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How Morocco Is Leading The World In Solar Energy

Morocco doesn’t rank as one of the countries that receives the highest amount of sunshine in the world. But the leaders have taken a bold step to build the world’s largest solar power plant. Unlike a number of North African countries, Morocco imports over 90 percent of its energy from fossil fuel and also subsidizes the fuel for its citizens. But with the new solar power generation, Morocco plans to export electricity to Europe and Asia.

About The World’s Largest Solar Power Plant

Overseen by Moroccan Agency for Solar Energy (MASEN), the construction of the solar plant began on 10 May 2013. On Monday, 1st February 2016, Morocco switched on the first phase of the Ouarzazate solar power plant called Noor 1. It generates 160 megawatts of power and together with the further phases in Noor 2 and Noor 3 (due to be completed by 2018) will be the largest solar power plant in the world. The project will cover about 6,000 acres and produce 580 Megawatts. The estimated cost is 6.5 billion dollars which is sourced from international institutions majorly World Bank and European Investment Bank.

Noor 1 in southern of Morocco in operation. German engineers and companies such as Siemens have participated at the power plant, which will supply power to 1.2 million people. Photo: ACWA power VIA: cadincadout.com

Noor 1 in southern of Morocco in operation. German engineers and companies such as Siemens have participated at the power plant, which will supply power to 1.2 million people. Photo: ACWA power VIA: cadincadout.com

Instead of photovoltaic panels, this plant uses thermal technology. This consists of 12 metre high parabolic mirrors which are able to track the Sun’s movement in order to maximize insolation. These mirrors are connected to a steel pipeline containing heat transfer solutions. The solution (oil) is heated by the solar rays and used to create steam which power emerging generating turbines thus producing electricity. This facility also enables supply of electricity even when the Sun goes down. This is possible through the energy stored by salts melted by the oil which holds heat for future use.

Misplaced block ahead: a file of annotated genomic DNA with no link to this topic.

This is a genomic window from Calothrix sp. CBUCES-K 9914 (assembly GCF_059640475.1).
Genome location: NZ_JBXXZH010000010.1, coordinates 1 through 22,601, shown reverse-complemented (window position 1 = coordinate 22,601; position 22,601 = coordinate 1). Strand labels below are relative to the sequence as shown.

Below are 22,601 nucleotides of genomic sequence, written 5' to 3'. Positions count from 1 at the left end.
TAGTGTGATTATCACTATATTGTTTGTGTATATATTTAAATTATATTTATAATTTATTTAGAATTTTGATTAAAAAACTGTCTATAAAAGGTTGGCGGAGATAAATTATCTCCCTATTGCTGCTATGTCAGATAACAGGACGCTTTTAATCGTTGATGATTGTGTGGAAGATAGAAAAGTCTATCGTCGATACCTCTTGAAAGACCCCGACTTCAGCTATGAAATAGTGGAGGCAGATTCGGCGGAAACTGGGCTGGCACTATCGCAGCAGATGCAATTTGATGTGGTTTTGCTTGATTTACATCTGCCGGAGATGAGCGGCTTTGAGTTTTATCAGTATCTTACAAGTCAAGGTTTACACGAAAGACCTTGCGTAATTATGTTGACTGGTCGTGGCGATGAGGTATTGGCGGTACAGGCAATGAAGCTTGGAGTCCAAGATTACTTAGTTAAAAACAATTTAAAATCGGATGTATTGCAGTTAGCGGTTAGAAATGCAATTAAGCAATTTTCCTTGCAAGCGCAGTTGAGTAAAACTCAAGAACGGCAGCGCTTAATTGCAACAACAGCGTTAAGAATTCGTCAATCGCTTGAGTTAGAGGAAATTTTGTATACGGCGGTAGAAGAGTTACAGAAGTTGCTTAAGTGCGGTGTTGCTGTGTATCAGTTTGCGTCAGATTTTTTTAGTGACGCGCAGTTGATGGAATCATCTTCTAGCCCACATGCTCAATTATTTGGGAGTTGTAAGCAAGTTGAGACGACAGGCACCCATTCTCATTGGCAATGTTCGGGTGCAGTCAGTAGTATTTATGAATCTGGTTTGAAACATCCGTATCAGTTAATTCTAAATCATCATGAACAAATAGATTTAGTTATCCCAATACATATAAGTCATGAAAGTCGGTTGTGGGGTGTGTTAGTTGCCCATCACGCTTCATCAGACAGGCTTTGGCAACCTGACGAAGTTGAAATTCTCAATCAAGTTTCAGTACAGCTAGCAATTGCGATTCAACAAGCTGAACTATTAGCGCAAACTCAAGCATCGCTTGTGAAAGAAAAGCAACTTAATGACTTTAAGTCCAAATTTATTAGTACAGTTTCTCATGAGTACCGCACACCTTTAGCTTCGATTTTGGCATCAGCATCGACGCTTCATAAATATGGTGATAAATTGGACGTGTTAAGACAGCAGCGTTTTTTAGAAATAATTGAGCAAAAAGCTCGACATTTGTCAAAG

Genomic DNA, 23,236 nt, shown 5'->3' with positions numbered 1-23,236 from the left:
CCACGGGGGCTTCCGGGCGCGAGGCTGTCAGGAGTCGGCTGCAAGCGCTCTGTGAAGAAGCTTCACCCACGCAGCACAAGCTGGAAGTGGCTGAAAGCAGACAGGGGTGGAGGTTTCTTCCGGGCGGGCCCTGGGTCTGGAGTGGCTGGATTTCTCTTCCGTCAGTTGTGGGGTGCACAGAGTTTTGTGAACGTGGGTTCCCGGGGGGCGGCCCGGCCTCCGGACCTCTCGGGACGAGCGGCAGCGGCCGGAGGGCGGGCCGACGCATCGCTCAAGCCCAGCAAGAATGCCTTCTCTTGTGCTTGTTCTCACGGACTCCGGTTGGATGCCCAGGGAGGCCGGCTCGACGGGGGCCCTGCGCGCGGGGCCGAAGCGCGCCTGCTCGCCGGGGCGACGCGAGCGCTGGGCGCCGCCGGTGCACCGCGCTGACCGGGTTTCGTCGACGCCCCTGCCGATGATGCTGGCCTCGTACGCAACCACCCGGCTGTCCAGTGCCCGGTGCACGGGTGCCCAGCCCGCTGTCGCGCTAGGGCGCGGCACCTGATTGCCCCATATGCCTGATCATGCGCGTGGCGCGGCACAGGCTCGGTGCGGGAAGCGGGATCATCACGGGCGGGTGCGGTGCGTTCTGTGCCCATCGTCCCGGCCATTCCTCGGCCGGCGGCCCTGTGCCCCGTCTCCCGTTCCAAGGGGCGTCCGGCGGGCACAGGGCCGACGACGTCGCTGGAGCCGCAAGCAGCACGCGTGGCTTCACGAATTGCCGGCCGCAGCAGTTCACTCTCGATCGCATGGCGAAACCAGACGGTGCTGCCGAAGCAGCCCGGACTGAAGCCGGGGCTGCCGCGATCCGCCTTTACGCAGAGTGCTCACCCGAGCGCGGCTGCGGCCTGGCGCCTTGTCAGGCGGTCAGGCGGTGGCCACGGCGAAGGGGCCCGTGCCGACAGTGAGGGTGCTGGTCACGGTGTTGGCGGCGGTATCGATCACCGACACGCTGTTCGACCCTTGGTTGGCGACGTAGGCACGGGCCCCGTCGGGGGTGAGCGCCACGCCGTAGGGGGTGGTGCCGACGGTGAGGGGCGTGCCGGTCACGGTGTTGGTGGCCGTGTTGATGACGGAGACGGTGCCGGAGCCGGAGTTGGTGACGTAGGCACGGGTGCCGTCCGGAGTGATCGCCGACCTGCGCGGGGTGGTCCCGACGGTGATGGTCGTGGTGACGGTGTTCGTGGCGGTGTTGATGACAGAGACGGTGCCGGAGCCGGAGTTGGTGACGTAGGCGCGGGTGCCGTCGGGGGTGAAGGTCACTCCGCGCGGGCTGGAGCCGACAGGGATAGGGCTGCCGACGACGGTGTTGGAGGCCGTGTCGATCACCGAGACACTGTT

Over 1 million people are expected to directly benefit from the power project. The first phase of the project will produce 3 hours of power supply but when the project is complete, it will be expected to supply 20hours per day of electricity.

The Future Of Renewables In Morocco

Morocco plans to generate 42 percent of its energy from renewables by 2020. The North African country is taking lead with solar energy and will support it with wind and hydropower. The King of Morocco, Mohammad VI, is fully dedicated to making his country a renewable energy power house and is also committed to decreasing carbon emissions by 32 percent by 2030.

Moroccan government hopes the new efforts in renewables will cause a drop in the cost of electricity production by up to 14 percent. Further investment in renewables may cause an even delightful 44 percent drop in electricity costs.

Morocco currently imports electricity from Spain. But when this kicks off in full gear, the government plans to export electricity to Europe, and possibly Asia.

Map: Sketch of possible infrastructure for a sustainable supply of power to Europe, the Middle East and North Africa (EU-MENA) proposed by TREC)

Map: Sketch of possible infrastructure for a sustainable supply of power to Europe, the Middle East and North Africa. (EU-MENA) proposed by TREC

Why Africans Should Be Excited?

Africans should be excited with every new breakthrough with clean energy. If the greenhouse emissions continue to rise, Africa is expected to be the hit the most by climate change. Droughts, floods and storms will be more severe. Africa is already the hottest continent and with increasing temperature due to global warming, it will become difficult to cultivate some crops like rice, maize and wheat. There are chances that diseases like malaria will also become more severe.

Morocco is showing new possibilities with the solar power plants. There is improved energy security and there are openings for employment and development of new industries. Increased development of new technologies like this may also present the opportunities for the reduction in cost of acquiring such solar facilities. Morocco does not rank top in African countries with the highest insolation. Egypt, South Africa, Niger, Chad, Sudan and so on may be inspired to launch localized models of Morocco’s power plants.


[Header image]–    digitaltrends.com

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